Giclee is a word used to mean a fine-art printing process that uses digital images and high-end printers, inks, paper and canvas material. The word literally means “to spray” and is a reference to the way the printer sprays the ink onto the canvas. Giclee is a relatively new process that has been increasing in popularity among artists and photographers over the last ten years.
How It Works
The Giclee process starts with a digital image file. Most of the time we print from files taken from a digital camera. We can also print from scans, or digital art created on the computer or though a combination of scanning, photography, and digital imaging programs. The image is prepared for printing. It is sent to the printer, and the image is sprayed on a “substrate” (paper or other material) using pigment-based inks.
The word “Giclee” is also used more specifically to refer to printing on canvas using the Giclee process. Since Giclee printers can print on a wide variety of materials, it is popularly used to reproduce fine art, or make photographs into canvas pieces. The image is sprayed onto canvas, and the canvas is stretched on a wooden frame.
In order to create Giclees on canvas, the canvas print is taken by a framer and “gallery wrapped” to create the traditional look of an artist's canvas. (gallery wrapping refers to a canvas being wrapped or stretched around a wooden frame. This is the method that artists have been using for centuries to prepare their canvases for painting and hanging. Many paintings in museums are mounted using this same process) the canvas can then be framed using almost any type of frame, or left unframed for a more modern look.
Alternatives to Giclee:
There are other ways to produce printed artwork. Previous to the development of Giclee, artists used four-colour offset lithography to produce copies of their work. This process is still used, and is more economical for large print runs, but due to the difficult and time-consuming setup involved, offset printers often require print runs of 1000 or more. For individuals or artists running on-demand businesses, Gilcee are much more economical.
Artwork can also be transferred to canvas using a chemical canvas-transfer process. This works quite well, but it requires a printed original that can be sacrificed, since the process strips the inks out of the print and transfers it to the canvas. This is a physical rather than a digital process, it can only be done once, and the image can not be re-sized for the size of the original. It is quite effective for mounting posters that deserve a more elegant display, but it is not recommended for irreplaceable originals, and it is not actually a reproduction method, since you start with one print and end with one canvas.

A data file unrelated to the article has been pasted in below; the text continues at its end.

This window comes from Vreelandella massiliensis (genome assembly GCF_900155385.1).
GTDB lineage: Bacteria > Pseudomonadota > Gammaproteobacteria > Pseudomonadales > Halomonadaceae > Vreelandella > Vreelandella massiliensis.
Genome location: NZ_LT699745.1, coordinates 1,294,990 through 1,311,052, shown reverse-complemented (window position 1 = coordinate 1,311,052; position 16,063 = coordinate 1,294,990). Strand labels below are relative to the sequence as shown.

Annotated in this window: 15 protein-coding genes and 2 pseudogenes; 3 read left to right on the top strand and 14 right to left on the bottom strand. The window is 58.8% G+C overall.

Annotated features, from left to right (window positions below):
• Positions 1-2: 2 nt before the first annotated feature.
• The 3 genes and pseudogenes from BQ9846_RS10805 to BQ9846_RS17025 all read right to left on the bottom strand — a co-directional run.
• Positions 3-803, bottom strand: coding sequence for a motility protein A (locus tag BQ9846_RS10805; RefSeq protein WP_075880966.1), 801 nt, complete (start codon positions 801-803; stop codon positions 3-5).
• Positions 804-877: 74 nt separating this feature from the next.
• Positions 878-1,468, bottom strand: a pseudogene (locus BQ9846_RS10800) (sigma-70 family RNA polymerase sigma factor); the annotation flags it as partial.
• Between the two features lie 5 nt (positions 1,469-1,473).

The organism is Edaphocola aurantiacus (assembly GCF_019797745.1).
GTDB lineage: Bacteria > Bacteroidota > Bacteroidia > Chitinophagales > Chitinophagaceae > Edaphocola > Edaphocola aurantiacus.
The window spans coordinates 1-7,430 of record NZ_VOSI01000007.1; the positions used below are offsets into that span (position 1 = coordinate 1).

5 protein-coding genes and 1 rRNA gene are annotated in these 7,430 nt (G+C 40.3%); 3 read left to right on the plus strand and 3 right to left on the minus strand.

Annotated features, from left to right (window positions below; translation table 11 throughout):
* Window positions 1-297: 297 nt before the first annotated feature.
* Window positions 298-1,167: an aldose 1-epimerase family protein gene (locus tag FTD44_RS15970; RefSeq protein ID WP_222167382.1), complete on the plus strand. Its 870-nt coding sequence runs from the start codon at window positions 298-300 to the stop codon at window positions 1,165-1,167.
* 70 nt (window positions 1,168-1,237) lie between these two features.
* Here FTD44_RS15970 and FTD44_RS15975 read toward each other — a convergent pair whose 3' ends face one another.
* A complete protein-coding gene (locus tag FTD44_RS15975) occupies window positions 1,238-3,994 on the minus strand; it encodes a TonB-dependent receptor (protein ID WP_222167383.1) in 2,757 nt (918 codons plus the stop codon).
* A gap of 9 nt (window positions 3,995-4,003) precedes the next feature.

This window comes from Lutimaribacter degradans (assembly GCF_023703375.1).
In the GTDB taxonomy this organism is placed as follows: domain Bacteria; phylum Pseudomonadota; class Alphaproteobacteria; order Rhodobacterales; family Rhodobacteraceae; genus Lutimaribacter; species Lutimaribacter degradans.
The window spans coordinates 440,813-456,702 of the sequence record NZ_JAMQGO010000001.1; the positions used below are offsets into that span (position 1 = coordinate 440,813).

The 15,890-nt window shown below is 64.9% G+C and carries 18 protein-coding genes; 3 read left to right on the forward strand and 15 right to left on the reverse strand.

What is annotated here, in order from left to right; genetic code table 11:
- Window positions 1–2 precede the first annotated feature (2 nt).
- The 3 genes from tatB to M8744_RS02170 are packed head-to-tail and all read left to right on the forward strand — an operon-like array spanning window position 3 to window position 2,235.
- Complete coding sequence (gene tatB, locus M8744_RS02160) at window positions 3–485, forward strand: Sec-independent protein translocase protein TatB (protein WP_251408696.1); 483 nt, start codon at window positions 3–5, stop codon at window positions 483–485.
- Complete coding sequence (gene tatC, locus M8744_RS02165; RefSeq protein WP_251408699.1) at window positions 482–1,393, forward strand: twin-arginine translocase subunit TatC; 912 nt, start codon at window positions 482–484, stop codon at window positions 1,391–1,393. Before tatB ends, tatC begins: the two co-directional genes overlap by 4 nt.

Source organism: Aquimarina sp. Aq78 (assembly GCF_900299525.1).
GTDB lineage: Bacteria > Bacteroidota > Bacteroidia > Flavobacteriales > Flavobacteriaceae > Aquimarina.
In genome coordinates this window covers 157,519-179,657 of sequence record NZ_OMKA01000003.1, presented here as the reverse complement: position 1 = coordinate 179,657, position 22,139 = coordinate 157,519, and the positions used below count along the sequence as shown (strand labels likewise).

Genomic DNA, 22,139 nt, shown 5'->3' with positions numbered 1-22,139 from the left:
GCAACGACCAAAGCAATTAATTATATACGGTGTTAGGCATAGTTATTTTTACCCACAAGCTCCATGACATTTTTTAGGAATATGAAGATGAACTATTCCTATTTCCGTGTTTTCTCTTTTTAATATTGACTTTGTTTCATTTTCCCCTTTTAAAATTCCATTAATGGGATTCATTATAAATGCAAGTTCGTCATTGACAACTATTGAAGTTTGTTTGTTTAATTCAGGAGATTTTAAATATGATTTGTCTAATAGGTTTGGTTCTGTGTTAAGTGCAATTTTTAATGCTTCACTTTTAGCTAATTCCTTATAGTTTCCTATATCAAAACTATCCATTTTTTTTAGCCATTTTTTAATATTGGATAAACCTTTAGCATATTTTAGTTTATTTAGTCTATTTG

Advantages to Giclees
The major advantage to the Giclee process is its accessibility and quality. With this process, it is possible for anyone to make almost any image into a fine art print or canvas. Professional artists can use it to reproduce work and sell to more customers, photographers can use it to create beautiful displays of their shots, and others can use it to make art out of family photos, great vacation photos, or any image they just happen to like. Because the setup for Giclee is digital, it is no problem to do single prints. There is no time-consuming chemical process or expensive setup, but the high quality of the pigment-based inks, the precision of the printer, the fine texture of the material and the high quality available from digital files insures that the print rivals other processes in colour, detail, and texture.
If you are starting with a physical image, whether an old photograph, a poster or a painting, the image can be scanned to create a digital copy, and then printed using the Giclee process. The quality of the final product will depend on the quality of the scan. The improvement in digital scanners means that paintings, photos, negatives, and slide can yield very excellent results. A major benefit of digital reproduction is that it you can increase and decreasee the size easily, making both posters and art cards, large canvases and small, from the same image.
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